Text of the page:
Founder and CEO, AImotive
What was your first automotive job and why were you interested in the industry?
AImotive is my first job closely related to the automotive industry. After spending more than 10 years in the mobile chip benchmarking business, where I witnessed how software was gaining more and more importance in the value chain, I realized the same thing would happen in automotive. Our aim from the beginning was to bring a scalable and affordable software solution to the self-driving market.
Languages: Hungarian, English
Education: Bachelor’s degree in economics, Budapest Business School, Hungary
Your greatest achievement?
To date, my career has been characterized by two well-timed moves into emerging markets from stagnating ones. I was working as chief investment officer at one of the largest asset management companies in Hungary and learned coding in my free time. Just before the financial crisis of 2008, I founded a chip benchmarking company so I left my finance job to get started in the emerging mobile chip sector. Likewise, when the mobile market started stagnating I founded AImotive (which was originally called AdasWorks) to develop artificial intelligence-based software for the rapidly growing self-driving market.
What was your biggest failure and what did it teach you?
I made a couple of bad investment decisions, which cost me significant amounts of money. Those decisions were made during very emotional times. This taught me that it is useless to stress out over things like this because I now know I can eventually climb out of the deepest of holes.
What is your current challenge at work?
The biggest challenge at any young company is to secure clients and investment to validate your technology and bring products to market. Convincing global automotive companies to work with a relatively small startup from Budapest is very challenging, but it is also very uplifting when we succeed. Because our access to resources is limited, we focused on generating revenue right from the start. That makes us different from many other startups in the market.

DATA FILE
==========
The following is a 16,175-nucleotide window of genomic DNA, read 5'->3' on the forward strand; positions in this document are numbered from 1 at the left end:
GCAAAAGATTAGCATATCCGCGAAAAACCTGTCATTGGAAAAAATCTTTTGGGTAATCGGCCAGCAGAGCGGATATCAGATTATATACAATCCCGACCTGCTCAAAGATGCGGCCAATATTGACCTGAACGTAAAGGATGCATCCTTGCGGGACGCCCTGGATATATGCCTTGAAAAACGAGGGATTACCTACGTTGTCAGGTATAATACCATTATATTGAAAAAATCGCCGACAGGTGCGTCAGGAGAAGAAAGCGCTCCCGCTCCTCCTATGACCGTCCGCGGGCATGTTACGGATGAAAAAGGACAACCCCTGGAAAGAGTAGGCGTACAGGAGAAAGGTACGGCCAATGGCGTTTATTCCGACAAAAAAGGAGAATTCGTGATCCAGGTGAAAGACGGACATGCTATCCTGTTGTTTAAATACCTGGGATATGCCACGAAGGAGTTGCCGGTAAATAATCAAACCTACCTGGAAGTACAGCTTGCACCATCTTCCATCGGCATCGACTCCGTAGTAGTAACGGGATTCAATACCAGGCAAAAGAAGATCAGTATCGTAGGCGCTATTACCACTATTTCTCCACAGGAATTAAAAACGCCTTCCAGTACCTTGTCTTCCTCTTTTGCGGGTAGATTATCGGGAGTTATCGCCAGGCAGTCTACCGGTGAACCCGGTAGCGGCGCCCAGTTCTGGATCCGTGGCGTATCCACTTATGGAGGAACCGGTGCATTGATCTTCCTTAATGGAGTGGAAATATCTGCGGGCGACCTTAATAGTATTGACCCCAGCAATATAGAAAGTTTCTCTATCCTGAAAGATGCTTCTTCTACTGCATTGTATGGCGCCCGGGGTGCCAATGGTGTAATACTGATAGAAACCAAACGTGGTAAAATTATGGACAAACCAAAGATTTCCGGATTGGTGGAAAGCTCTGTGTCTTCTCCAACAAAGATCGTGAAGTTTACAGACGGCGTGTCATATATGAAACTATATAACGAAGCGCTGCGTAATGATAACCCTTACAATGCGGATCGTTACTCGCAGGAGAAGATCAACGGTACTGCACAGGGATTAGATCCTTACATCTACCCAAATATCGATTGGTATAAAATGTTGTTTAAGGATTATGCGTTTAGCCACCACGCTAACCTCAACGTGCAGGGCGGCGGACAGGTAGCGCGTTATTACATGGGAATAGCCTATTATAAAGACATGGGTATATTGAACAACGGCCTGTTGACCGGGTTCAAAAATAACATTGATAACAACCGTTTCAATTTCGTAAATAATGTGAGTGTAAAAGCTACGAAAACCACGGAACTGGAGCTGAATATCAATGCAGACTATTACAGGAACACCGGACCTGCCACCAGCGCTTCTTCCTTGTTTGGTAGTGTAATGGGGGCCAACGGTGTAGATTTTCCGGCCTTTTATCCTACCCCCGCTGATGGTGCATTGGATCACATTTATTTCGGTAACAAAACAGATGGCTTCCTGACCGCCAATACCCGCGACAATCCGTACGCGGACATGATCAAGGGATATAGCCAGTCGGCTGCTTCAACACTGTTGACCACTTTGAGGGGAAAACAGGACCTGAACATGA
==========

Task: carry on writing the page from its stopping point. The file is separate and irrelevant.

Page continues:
What about the auto industry surprises you?
How much automotive companies still underestimate the importance of software in their value chains and in the creation of their vehicles. It seems that industry players haven’t learned from what happened on the mobile phone market in the last 10 years.
2005-2015: Founder and CEO, Kishonti Informatics, Budapest
2000-2005: Chief investment officer, K&H Investment Fund Management, Budapest
1995-2000: Business journalist at various financial and business publications
What is the best advice you have ever received?
To take care of myself and get enough sleep.
What advice would you give to a person considering a career in the auto industry?
I would advise anyone entering the automotive sector to have an open mind and frequently challenge the old habits of the industry.
What job do you really want to have in the future?
This is the job for me.
What do you do to relax?
I love composing electronic music and am currently mastering my DJ skills with the help of a professional. I sometimes play my music at company parties.
What is your pet peeve?
I highly value open and honest communication, therefore, I really dislike it when the communication flow within a team is blocked on purpose and collaboration between teams is made difficult. During the three and a half years this company has been in existence I have had to fire two high-ranking executives because they tried to control information to boost their influence.
What was your first car?
A VW Polo.
An Audi A6.
If you were a car, which one would you be?
One that drives itself.